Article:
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Apr 7, 2008

Jaina relics in Kerala

By - Padmanabha

Buddha and Jaina relics in Kerala show that Kerala too came under the influence of Jainism and Buddhism. They remind us of the far off days when these faiths were practiced by men and women.

KARUMADI is a small village near Alappuzha. There is a mutilated image of three ft high set on an ordinary pedestal on the bnaks of the back water and the people call it Karumadikuttan. People go ashore to make offerings. Archeologists believe that Karumadikuttan is an image of Buddha seated in the yogasana posture. Traces of the upper cloth passing over the chest in thias image are a distinguishing feature of Buddhist iconography.

The department of Archeology had excavated four more images of BUDDHA. They are,

1. At Mavelikkara: It was found in the premises of a house. People lit lamps and offer coconuts.

2. At Bharanikkavu: located five miles north-west of Mavelikkara, the images excavated was elegantly carved.

3. At Pallikkal: seven miles from Adoor, this image was head less.

4. At Karunagapalli: in a temple tank, this image is the best ever found.

Last two images are exhibited at the Thiruvananthapuram Museum.

All these images were found in the central Travancore. When exactly Buddhism faded cannot

There are many temples which are of Jaina origin. THE rock temple at chitharal, kallil Bhagavathi temple at Perumpavur, and the Nagaraja temple at Nagercoil are of the Jaina origins.

The famous Jaina temple is at Chitharal. There is a cave temple atop a craggy hill. (When we started trekking we never realized that it was that steep. Somehow we reached there.)

Chitharal is a tiny unpretentious village located 4 miles north east of Kuzhithurai. This antique and historically significant rock shrine was in days of yore a place of pilgrimage sacred to the Jains. It was converted into Hindu temple in 1250AD, and an image of Bhagavathy was installed.

At the summit of Tirucharanathu Malai a craggy hill in Chitharal is a natural cave formed by an overhanging rock resting upon another. The imposing ruins of this temple perched atop the hill evoke sacred and austere memories.

On the northern side of the overhanging rock is sculpted many exquisite images which are avowedly Jainistic in origin, distinguished by hanging earlobes, a tier of three umbrellas over the tonsured head, in the sitting and standing postures. The images have broad shoulders and thin waists with contemplative expressions. Between these images of Jain Theerthankaras are inscriptions in Vattezhuthu. Most of them are seemed to be the replica of the Jain Theerthankaras, namely Parsvanatha and Mahavira, inside the central shrine. The Hindus however consider this as the image of Mahavishnu.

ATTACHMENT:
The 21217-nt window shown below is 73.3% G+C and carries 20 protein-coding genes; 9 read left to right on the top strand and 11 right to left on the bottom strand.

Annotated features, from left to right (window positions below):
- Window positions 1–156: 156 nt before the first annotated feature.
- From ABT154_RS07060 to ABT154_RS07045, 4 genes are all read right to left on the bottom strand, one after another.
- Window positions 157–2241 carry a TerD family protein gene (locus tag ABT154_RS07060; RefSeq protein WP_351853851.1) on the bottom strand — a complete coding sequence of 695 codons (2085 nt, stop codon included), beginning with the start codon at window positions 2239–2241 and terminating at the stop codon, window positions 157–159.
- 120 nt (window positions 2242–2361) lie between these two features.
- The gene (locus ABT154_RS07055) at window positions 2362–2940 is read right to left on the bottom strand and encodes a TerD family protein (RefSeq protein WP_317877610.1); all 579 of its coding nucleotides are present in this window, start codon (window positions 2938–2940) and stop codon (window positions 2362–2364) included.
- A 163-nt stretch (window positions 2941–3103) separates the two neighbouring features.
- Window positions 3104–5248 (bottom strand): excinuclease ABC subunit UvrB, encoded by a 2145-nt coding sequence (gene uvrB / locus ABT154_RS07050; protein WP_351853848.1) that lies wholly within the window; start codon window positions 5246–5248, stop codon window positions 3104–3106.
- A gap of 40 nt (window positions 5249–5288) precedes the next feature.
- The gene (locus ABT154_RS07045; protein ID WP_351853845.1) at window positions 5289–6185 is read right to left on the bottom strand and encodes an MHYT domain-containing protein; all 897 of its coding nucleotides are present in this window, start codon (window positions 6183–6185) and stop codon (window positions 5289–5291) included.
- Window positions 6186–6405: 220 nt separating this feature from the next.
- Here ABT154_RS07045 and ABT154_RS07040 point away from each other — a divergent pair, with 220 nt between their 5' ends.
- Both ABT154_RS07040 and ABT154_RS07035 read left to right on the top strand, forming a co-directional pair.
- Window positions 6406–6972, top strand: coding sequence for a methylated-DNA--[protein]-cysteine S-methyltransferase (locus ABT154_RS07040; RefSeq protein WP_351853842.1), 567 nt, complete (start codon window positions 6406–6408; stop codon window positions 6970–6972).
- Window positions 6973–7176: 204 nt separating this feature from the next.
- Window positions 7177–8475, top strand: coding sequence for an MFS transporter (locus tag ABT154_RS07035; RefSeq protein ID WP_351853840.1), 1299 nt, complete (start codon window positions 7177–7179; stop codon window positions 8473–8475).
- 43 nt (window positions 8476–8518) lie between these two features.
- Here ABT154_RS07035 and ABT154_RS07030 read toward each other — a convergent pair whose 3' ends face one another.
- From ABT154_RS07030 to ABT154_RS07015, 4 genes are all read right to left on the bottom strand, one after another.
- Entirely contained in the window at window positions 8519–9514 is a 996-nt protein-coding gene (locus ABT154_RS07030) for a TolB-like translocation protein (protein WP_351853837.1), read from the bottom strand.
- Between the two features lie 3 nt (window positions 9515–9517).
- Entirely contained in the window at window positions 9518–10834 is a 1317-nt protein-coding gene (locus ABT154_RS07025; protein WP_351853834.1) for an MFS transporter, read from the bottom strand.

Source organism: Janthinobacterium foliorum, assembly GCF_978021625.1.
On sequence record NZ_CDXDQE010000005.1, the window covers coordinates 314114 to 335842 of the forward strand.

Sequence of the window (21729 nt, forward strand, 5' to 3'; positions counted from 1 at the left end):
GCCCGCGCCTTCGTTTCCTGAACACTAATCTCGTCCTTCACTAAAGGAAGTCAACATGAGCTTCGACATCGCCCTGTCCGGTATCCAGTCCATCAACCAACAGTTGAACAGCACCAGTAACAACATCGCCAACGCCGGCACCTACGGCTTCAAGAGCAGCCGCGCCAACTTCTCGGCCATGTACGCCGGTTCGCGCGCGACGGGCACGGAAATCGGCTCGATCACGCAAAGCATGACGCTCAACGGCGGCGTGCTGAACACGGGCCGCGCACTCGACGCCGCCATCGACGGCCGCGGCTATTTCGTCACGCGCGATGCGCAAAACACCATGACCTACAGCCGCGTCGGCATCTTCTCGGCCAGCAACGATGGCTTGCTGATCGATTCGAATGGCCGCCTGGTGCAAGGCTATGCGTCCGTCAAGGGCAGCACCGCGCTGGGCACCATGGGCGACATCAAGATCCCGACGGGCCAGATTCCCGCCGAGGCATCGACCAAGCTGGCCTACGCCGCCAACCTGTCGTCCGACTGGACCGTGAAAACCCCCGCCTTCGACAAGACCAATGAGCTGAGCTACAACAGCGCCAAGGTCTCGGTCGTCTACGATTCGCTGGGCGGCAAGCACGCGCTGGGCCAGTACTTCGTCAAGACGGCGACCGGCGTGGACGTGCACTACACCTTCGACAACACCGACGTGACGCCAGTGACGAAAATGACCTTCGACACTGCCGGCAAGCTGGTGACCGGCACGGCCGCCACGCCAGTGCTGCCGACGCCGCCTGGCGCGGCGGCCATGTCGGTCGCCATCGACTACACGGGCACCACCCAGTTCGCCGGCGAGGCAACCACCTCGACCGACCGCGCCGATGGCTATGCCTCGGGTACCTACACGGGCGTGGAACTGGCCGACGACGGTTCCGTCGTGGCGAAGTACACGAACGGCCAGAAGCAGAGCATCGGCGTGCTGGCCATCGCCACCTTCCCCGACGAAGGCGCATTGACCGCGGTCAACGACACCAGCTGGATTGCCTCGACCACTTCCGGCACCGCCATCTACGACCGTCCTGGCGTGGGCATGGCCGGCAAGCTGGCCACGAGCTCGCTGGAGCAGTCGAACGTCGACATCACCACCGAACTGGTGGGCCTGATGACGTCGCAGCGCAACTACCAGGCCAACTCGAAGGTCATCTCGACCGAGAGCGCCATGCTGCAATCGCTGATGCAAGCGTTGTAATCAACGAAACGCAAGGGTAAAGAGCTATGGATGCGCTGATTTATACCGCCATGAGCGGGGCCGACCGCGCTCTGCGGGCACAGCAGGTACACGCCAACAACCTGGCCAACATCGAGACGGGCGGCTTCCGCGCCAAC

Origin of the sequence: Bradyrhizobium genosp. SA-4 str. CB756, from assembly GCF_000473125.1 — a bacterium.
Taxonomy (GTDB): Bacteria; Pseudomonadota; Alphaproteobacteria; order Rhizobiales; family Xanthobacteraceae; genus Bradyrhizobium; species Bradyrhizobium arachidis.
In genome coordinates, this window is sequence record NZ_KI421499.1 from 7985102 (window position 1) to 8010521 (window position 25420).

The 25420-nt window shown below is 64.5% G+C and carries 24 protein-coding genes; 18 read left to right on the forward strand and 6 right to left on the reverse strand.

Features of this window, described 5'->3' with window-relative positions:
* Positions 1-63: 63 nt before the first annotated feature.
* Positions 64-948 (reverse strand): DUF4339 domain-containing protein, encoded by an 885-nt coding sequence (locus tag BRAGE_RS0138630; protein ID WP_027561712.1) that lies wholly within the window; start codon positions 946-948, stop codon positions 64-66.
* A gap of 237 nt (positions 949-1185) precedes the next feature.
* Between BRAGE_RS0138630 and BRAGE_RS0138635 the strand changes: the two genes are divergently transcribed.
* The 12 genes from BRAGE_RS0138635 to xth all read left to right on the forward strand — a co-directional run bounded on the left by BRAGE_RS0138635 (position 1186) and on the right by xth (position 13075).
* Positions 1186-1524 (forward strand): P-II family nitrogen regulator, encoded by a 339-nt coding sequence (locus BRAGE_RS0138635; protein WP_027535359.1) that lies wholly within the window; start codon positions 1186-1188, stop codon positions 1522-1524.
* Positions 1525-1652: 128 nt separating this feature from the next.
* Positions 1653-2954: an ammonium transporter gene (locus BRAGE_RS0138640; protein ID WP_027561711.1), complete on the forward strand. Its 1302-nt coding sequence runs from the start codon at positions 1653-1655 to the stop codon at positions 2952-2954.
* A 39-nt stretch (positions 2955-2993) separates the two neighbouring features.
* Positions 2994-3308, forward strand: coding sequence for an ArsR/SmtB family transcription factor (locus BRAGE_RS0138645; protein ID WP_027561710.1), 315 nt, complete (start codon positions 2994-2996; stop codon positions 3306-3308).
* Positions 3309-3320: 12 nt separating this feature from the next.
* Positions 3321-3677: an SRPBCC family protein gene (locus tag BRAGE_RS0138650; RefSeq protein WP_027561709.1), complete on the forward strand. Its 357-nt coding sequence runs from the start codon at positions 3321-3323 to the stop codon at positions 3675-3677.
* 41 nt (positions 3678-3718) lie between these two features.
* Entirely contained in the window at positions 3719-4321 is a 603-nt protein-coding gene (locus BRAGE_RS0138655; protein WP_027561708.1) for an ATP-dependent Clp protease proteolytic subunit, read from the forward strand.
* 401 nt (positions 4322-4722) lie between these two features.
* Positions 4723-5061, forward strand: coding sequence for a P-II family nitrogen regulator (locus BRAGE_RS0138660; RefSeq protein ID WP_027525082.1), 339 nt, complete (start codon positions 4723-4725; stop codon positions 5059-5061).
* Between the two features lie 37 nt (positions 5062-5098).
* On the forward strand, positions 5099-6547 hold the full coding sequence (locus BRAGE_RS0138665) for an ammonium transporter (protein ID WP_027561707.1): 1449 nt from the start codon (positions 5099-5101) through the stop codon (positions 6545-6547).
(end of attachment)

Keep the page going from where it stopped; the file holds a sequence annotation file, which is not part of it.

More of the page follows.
The central shrine is divided into three chambers-one for the Goddess another for Mahavira and the third one for Parsuanatha which is in the standing posture and nude as required by the manasara. The term Thirucharanathu malai means the hill holy to the charanas. The chudamani nighantu says that charanas are the eight class of samanas who have attained the siddhi of concealing themselves in flowers, water or sky. It also means a place where Jains lived in large groups.

On the top of the overhanging rock just above the central shrine is a brick gopuram. The three storied pagoda had images of Mahaviras. It was destroyed in lightning in 1908.

Jainism declined in the 11th century during the Chola dynasty. It is said that when Chandra Gupta Maurya along with a Jain ascetic Badrabhahu reached Sravanabalgola in 298 BC their disciples reached here to spread Jainism and chose this hillock for meditation.

Inscription on a huge rock exposed to the elements hence badly damaged throw light on the religious and cultural history of the State. There is a pond in front of the shrine down a flight of steps. On ascending the Chitharal rock one can enjoy the charming landscape around. At a distance the jagged outline of the Western Ghats enveloped by clouds can be seen .Below gleaming pale green lakes, fields, winding rivers, clusters of pretty villages nestling amidst coconut and Palmyra plantations, the tall spires of churches, the lofty gopurams enchant us.

This spot a confluence of history and religion is an ideal place for enjoying a quiet holiday. The most greatly prized amenity granted exclusively by nature here is peacefulness.

The Nagaraja temple at Nagercoil also is of Jaina origin. It continued to do so till 1522. Six Jaina images, three of which are -seated figure of Mahavira Tirthankara, one seated figure of Parswanatha, and another of the same in the standing posture. One of the Maharavira image is carved on a pillar in the Mandapa, in front of the central shrine and two others in the central shrine itself. The images of Parsvanatha and Padmavathidevi are seen on the pillars in the same mandapa.

Kallil Bhagavathi temple at Perumpavur, too is of Jaina origin. The shrine is a huge overhanging rock. Inside on the back wall of the cave is sculpted in half relief, the image of Mahavira, and to its left is the Padmavathidevi, now worshipped as Bhagavathi.

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